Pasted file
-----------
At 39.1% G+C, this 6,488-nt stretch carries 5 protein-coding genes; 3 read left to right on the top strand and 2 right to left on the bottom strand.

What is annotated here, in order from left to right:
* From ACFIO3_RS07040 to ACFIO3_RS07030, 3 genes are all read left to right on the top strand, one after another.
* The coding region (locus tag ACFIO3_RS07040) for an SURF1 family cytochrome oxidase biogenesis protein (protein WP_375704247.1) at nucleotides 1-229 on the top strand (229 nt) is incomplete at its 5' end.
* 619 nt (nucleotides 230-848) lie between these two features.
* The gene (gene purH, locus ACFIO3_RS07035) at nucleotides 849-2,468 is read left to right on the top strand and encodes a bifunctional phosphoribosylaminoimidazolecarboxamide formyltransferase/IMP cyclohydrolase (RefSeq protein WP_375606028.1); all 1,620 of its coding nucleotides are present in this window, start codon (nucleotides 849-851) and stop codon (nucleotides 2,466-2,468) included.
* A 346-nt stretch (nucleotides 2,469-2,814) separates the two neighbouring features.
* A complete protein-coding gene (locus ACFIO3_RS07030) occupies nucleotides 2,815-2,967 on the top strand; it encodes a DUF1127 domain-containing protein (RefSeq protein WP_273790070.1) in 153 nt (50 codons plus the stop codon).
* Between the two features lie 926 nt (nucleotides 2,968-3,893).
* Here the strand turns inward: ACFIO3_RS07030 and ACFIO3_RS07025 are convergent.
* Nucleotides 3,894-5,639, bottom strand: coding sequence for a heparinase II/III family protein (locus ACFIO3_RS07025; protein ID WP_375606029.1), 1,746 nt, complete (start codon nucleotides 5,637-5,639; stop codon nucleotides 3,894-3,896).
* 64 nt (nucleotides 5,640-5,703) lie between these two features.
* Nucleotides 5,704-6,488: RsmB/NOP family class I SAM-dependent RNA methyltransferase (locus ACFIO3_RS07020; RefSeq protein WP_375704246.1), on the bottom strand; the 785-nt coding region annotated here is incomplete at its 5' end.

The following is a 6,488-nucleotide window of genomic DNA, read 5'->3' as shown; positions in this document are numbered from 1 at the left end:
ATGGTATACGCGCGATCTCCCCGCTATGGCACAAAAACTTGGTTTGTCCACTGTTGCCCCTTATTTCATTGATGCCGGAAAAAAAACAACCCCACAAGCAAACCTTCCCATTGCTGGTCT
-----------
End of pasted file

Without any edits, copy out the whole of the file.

At 39.1% G+C, this 6,488-nt stretch carries 5 protein-coding genes; 3 read left to right on the top strand and 2 right to left on the bottom strand.

What is annotated here, in order from left to right:
* From ACFIO3_RS07040 to ACFIO3_RS07030, 3 genes are all read left to right on the top strand, one after another.
* The coding region (locus tag ACFIO3_RS07040) for an SURF1 family cytochrome oxidase biogenesis protein (protein WP_375704247.1) at nucleotides 1-229 on the top strand (229 nt) is incomplete at its 5' end.
* 619 nt (nucleotides 230-848) lie between these two features.
* The gene (gene purH, locus ACFIO3_RS07035) at nucleotides 849-2,468 is read left to right on the top strand and encodes a bifunctional phosphoribosylaminoimidazolecarboxamide formyltransferase/IMP cyclohydrolase (RefSeq protein WP_375606028.1); all 1,620 of its coding nucleotides are present in this window, start codon (nucleotides 849-851) and stop codon (nucleotides 2,466-2,468) included.
* A 346-nt stretch (nucleotides 2,469-2,814) separates the two neighbouring features.
* A complete protein-coding gene (locus ACFIO3_RS07030) occupies nucleotides 2,815-2,967 on the top strand; it encodes a DUF1127 domain-containing protein (RefSeq protein WP_273790070.1) in 153 nt (50 codons plus the stop codon).
* Between the two features lie 926 nt (nucleotides 2,968-3,893).
* Here the strand turns inward: ACFIO3_RS07030 and ACFIO3_RS07025 are convergent.
* Nucleotides 3,894-5,639, bottom strand: coding sequence for a heparinase II/III family protein (locus ACFIO3_RS07025; protein ID WP_375606029.1), 1,746 nt, complete (start codon nucleotides 5,637-5,639; stop codon nucleotides 3,894-3,896).
* 64 nt (nucleotides 5,640-5,703) lie between these two features.
* Nucleotides 5,704-6,488: RsmB/NOP family class I SAM-dependent RNA methyltransferase (locus ACFIO3_RS07020; RefSeq protein WP_375704246.1), on the bottom strand; the 785-nt coding region annotated here is incomplete at its 5' end.

The following is a 6,488-nucleotide window of genomic DNA, read 5'->3' as shown; positions in this document are numbered from 1 at the left end:
ATGGTATACGCGCGATCTCCCCGCTATGGCACAAAAACTTGGTTTGTCCACTGTTGCCCCTTATTTCATTGATGCCGGAAAAAAAACAACCCCACAAGCAAACCTTCCCATTGCTGGTCT